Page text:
Oedipus the Wreck
The Riddle of the Sphinx as a Metaphor for the Life of Oedipus
Before Oedipus came to Thebes, a “stern songstress”, the Sphinx, plagued the city asking passersby her dark riddle, “What creature walks on four legs in the morning, on two at noon, and on three in the evening?” When Oedipus solved the riddle, the Sphinx destroyed herself, and he was given the hand of Jocasta and the throne. Little did the Thebans know, their deliverer was the one who would bring them to ruin.*
In Oedipus’ life, there are phases in which he realizes his identity. The riddle of the Sphinx is a metaphor for these phases. In the morning of his life, he is unaware of his lineage. It is shrouded in mystery, much like the Sphinx. As he approaches middle age, he stands proudly as king of Thebes, in denial of any mark on his ancestry. He is crippled in the later part of his life when he learns of his sins. His fate represents man’s fate according to the fatalism of the play. Oedipus reflects the trials and tribulations of man on the road to self-discovery. The riddle is about the stages of man, too. Both reflect man as being subject to determinism outside of one's control.
Oedipus arrived in Thebes much like the Sphinx. He was mysterious and brought death and destruction. At the opening of the play, one is introduced to the sufferings of the people of Thebes:
For the city, as you yourself see,/ Is now sorely vexed, and can no longer/ Lift her head from beneath the angry waves of death./ A blight has fallen on the fruitful blossoms of the land,/ The herds among the pastures, the barren pangs of women./ And the flaming god, the malign plague,/ Has swooped upon us, and ravages the town:/ He lays waste to the house of Cadmus/ But enriches Hades with groans and tears. (Oedipus l. 25-30)
Oedipus found the reason for their suffering when he sent his brother-in-law, Creon, to the oracle at Delphi. He returned with word of the request of Apollo. The killer of King Laios was to be found in order for the land to be purified of the plague. In yet another ironic twist, Oedipus vows to find the murderer as if he were Laius’s son, which he actually is. By doing this, Oedipus sentences himself to a horrible fate, exile.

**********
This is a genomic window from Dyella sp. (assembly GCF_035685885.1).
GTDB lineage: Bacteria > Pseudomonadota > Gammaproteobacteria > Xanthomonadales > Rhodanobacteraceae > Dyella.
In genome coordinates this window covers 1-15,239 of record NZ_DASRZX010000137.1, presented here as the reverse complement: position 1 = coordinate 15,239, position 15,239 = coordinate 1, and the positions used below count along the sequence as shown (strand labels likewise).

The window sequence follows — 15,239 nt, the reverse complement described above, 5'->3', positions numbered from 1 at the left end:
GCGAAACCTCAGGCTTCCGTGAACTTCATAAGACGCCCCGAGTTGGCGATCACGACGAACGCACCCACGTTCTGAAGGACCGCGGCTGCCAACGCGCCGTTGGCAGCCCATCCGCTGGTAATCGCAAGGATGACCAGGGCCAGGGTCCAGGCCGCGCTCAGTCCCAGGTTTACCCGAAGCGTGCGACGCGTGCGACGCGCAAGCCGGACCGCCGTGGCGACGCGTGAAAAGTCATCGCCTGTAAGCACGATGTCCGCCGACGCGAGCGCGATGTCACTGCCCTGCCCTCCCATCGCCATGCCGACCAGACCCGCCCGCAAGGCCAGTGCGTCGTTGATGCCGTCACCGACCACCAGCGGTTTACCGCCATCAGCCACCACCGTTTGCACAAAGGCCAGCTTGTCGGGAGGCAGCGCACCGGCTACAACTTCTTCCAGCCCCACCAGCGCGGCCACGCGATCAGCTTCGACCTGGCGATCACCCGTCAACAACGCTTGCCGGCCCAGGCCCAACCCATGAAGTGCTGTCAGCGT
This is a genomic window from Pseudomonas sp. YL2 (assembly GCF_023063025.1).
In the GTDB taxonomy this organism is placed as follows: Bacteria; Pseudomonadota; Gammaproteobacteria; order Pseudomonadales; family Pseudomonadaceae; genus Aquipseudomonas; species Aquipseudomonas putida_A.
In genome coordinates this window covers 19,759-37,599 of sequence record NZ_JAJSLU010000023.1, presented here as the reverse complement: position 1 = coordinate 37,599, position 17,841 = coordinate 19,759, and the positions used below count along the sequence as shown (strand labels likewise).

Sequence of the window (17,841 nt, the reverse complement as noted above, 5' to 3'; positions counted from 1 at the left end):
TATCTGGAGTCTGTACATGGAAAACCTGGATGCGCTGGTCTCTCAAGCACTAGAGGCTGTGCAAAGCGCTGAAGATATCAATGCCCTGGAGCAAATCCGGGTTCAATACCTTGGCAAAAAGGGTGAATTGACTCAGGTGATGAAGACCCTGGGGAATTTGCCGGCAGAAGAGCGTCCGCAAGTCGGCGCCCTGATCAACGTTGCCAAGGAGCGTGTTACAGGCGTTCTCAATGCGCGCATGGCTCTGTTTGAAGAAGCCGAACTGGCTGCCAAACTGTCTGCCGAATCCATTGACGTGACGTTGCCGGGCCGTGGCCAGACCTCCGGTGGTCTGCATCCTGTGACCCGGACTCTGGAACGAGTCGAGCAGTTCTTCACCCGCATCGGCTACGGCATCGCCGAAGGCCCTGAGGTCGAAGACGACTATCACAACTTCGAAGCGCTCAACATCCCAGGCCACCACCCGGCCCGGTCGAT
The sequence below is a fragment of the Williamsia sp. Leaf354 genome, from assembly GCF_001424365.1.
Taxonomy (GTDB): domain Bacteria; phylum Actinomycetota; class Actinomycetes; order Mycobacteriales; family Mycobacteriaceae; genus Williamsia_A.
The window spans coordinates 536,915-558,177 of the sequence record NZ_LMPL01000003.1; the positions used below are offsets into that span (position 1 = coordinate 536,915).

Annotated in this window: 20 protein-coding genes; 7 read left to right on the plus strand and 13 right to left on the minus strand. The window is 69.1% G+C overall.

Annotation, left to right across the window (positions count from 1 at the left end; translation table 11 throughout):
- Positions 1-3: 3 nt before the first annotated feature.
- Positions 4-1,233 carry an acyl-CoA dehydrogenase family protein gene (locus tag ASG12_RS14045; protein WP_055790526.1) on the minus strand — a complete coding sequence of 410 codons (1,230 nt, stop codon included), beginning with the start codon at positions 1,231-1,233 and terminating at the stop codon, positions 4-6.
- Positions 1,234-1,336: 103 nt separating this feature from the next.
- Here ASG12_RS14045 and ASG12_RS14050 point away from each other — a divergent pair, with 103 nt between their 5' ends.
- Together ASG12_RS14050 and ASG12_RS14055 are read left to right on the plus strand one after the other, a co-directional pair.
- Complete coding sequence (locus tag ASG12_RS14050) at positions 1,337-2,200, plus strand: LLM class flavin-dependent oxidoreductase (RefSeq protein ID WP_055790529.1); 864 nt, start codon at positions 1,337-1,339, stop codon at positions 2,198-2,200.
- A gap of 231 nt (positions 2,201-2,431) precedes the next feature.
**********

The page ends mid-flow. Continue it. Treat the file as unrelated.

Irony can be found in the fact that Oedipus solved the riddle. By this action, he creates what he thinks is his ultimate purpose in life, to rule and be prosperous. He does set the stage for his final determination but not in the way he had thought. Unbeknownst to him, he puts himself on a throne which he gained my killing his father and marrying his own mother.
Until Oedipus realizes this, his pride continues to grow, blurring his perception even further. The "tragic sense of life" is in essence the intimation of a greater reality through self-awareness which is limited and sometimes defeated by necessity. That is all those forces of nature and outside influences which encircle and sometimes defeat one, but one still has the grandeur of one’s awareness. Yet, according to Plato, we are the people in the cave, mankind, watching reality as a shadow on the wall of the cave. So, one’s perception is only the reflection of a reflection. In Oedipus’s case, his perception is further blurred by his hubris, therefore making his life seem even more in vain. What makes him the archetypal tragic man is his striving for greatness only to be cut down, falling from the height of prosperity to the depths of misfortune.
[Editor's Note. This essay was submitted to the Oedipus Forum in Litonline in 1999 by a contributor called Brigid.]
* Was the prophecy known outside the royal family? Didn't Tiresias know? If the seer knew who Oedipus was, was he barred by the gods from revealing his identity when Oedipus first returned to Thebes? For that matter, was the blind prophet barred from telling Laius not to get drunk and beget the baby or that tying his feet wouldn't be effective enough?
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